Over the past several years Mr. Caplan has been seen in a number of productions including: 20th Century, Doubt, How the Other Half Loves, Mr. 80%, All My Sons, and Miracle On 34th Street: A Live Radio Play.

 

JEFF collage

 

In recent seasons, Mr. Caplan has directed our productions of Neil Simon’s Laughter On the 23rd Floor and last holiday’s A Christmas Carol.

JEFF direction collage

FROM THE DIRECTOR’S CHAIR …

What is the meaning of love? Why do we pursue it so vigorously? There are so many different types of love as well. It’s the mystery of humankind. It’s what makes us human and different from any other species in this world.

BUS STOP
probes some of these questions sometimes in a light-hearted way, sometimes darkly though too. It delves into the relationships of people and their desire to not be alone, to connect to another human being and find something out about themselves  along the way. There are times, though, where we are lost. As Cherie says, maybe there’s no such thing as love.  It’s all in the journey where we find ourselves face to face with that possibility. That love exists at all. The answer to all of this lies in the telling of the tale.    – Jeff Caplan

 

 

 

With less than three weeks to go before opening night, you’d think Center Players Director Jeff Caplan would be running around frantically,  jumping up and down excitedly, screaming hysterically when things don’t go exactly perfect, and carrying on like a maddened director. That’s what you’d think, right? Not if you know Jeff Caplan. Instead, this Jeff Caplan, of both director and actor acclaim, is as cool, calm and collected as always. It doesn’t appear that anything rattles his cage.

At a recent rehearsal, Jeff sat quietly while the rehearsal went on. It appeared he was studying the faces and expressions of cast members as they went through their parts. Occasionally, he rubbed hi  chin in thought, sipped idly at a cardboard container of coffee, or whispered a thought or two producer Colleen DeFelice. Colleen sat sipping her own cup of coffee anf following the script, ready to give a “line” when  an actor forgot or omitted one.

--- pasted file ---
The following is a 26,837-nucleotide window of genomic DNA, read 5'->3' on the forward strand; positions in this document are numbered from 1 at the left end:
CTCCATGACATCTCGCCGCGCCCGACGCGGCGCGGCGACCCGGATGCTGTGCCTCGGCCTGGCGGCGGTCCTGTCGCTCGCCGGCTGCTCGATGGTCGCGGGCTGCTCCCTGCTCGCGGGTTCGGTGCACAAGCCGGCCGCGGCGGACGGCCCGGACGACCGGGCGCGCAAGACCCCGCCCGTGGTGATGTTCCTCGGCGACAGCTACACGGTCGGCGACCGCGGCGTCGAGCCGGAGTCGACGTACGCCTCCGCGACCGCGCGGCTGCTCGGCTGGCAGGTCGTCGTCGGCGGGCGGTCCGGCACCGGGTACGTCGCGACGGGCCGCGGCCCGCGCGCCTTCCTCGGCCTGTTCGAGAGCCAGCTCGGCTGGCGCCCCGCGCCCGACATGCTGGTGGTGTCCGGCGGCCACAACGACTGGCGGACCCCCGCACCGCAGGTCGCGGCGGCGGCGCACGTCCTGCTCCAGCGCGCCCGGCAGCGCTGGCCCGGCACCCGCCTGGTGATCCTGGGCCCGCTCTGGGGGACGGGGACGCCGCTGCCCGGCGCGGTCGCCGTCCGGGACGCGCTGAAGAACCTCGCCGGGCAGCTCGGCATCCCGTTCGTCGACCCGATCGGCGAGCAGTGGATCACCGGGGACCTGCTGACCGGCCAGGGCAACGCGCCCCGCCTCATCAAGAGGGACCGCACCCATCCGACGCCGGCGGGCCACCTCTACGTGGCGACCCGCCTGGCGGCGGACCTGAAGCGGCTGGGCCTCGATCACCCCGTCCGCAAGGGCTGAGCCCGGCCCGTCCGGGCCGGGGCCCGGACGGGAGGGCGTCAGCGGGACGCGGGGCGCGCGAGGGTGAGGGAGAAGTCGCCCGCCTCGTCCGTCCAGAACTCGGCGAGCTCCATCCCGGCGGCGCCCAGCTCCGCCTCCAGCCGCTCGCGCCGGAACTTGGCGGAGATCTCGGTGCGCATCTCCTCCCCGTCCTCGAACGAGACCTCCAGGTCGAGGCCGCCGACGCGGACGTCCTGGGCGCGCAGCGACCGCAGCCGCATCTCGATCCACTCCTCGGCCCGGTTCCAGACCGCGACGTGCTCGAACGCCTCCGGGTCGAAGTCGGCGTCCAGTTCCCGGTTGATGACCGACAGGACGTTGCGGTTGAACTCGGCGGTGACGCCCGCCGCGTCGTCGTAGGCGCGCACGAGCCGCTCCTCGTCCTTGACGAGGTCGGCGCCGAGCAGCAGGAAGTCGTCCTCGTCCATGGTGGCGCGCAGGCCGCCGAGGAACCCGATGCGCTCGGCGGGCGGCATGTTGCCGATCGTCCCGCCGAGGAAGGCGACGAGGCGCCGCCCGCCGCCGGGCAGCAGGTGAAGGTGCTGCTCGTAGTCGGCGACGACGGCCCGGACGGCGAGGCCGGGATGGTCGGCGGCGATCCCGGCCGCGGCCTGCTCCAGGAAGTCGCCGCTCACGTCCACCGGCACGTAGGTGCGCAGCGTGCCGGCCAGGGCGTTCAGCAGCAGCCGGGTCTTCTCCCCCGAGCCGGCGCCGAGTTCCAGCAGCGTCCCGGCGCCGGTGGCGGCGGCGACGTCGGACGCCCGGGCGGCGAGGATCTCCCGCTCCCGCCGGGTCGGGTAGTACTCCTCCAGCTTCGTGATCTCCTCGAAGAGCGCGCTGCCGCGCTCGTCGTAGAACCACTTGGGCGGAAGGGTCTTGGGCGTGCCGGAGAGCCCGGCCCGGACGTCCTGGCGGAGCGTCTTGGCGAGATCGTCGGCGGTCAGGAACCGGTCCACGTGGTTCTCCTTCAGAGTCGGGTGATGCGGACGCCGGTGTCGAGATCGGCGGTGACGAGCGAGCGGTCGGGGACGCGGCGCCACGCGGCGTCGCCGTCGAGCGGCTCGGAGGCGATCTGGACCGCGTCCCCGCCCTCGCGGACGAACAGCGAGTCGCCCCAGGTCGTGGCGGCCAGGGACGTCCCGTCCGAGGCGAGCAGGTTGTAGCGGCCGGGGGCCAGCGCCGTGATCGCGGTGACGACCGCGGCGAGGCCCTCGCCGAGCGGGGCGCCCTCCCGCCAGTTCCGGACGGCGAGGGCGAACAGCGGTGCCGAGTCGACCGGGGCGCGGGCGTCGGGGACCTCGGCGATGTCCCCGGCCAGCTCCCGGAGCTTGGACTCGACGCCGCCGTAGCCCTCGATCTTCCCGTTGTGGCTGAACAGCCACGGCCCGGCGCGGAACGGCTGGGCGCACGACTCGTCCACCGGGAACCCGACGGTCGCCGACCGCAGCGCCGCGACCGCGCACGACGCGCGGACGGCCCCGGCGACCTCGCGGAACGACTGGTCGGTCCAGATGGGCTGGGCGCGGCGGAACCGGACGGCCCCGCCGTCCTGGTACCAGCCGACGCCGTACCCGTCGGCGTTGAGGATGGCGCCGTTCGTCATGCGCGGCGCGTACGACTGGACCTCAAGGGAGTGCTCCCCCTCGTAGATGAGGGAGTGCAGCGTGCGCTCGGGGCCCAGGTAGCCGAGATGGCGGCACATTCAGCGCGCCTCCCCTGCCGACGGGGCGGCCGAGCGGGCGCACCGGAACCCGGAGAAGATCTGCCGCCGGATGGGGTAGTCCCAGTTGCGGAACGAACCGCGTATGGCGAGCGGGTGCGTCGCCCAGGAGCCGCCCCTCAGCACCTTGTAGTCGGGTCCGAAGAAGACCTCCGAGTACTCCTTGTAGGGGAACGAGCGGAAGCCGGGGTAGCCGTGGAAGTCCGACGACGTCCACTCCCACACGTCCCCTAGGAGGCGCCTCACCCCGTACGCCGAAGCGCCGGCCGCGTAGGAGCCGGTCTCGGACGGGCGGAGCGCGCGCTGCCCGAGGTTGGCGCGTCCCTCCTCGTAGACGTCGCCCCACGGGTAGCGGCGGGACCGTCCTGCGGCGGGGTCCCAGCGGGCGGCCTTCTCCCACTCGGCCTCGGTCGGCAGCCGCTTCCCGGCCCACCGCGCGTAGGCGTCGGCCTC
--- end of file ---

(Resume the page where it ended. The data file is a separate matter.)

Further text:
This week, Jeff added another chore to his already busy schedule. Director Jeff Caplan, in addition to directing BUS STOP which opens October 10th, will also be Actor Jeff Caplan, portraying Carl, the bus driver whose long distance bus is stranded at a roadside diner waiting out a blizzard.

I got the chance to seat down with Jeff for a few minutes after a late night rehearsal recently, and got a little more insight into what makes him such a terrific theatrical person.
.
As far as directing the play, Jeff never quits. After next week, the cast and crew launch into Tech Week, the time when the director goes over all the lights, sound, equipment, movements on stage, voice, lines, and all the other big and little things that go into ensuring perfection.  He’ll make changes here and there, but he adds that “there’s always a little tweaking, even after the show opens.”

That’s because, Jeff explains, “the audience becomes part of the performance.” He admits to watching the play every one of the 15 nights it’s on stage, and making changes according to the interaction with the audience. “If an actor says something in a certain way and it gets a big laugh, then we’ll change it to incorporate the new words or expression for the rest of the performances.”  Similarly, if it appears that something “doesn’t work” with the audience, then  he’ll make the modification to change or delete it.